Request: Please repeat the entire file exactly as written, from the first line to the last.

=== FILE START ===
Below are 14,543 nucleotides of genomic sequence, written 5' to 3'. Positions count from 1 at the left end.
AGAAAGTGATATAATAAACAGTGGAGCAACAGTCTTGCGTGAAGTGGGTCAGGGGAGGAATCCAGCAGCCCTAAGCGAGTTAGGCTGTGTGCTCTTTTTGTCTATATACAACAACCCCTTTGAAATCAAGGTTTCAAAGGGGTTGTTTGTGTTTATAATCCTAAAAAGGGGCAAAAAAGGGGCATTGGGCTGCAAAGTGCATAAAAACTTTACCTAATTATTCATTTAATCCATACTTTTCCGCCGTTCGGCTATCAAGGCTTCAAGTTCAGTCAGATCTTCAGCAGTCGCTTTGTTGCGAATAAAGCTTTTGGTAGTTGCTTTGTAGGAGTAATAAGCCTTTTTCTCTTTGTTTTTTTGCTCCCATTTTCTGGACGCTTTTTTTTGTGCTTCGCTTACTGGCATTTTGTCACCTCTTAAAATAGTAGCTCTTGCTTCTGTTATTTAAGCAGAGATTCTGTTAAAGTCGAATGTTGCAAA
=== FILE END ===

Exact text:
Below are 14,543 nucleotides of genomic sequence, written 5' to 3'. Positions count from 1 at the left end.
AGAAAGTGATATAATAAACAGTGGAGCAACAGTCTTGCGTGAAGTGGGTCAGGGGAGGAATCCAGCAGCCCTAAGCGAGTTAGGCTGTGTGCTCTTTTTGTCTATATACAACAACCCCTTTGAAATCAAGGTTTCAAAGGGGTTGTTTGTGTTTATAATCCTAAAAAGGGGCAAAAAAGGGGCATTGGGCTGCAAAGTGCATAAAAACTTTACCTAATTATTCATTTAATCCATACTTTTCCGCCGTTCGGCTATCAAGGCTTCAAGTTCAGTCAGATCTTCAGCAGTCGCTTTGTTGCGAATAAAGCTTTTGGTAGTTGCTTTGTAGGAGTAATAAGCCTTTTTCTCTTTGTTTTTTTGCTCCCATTTTCTGGACGCTTTTTTTTGTGCTTCGCTTACTGGCATTTTGTCACCTCTTAAAATAGTAGCTCTTGCTTCTGTTATTTAAGCAGAGATTCTGTTAAAGTCGAATGTTGCAAA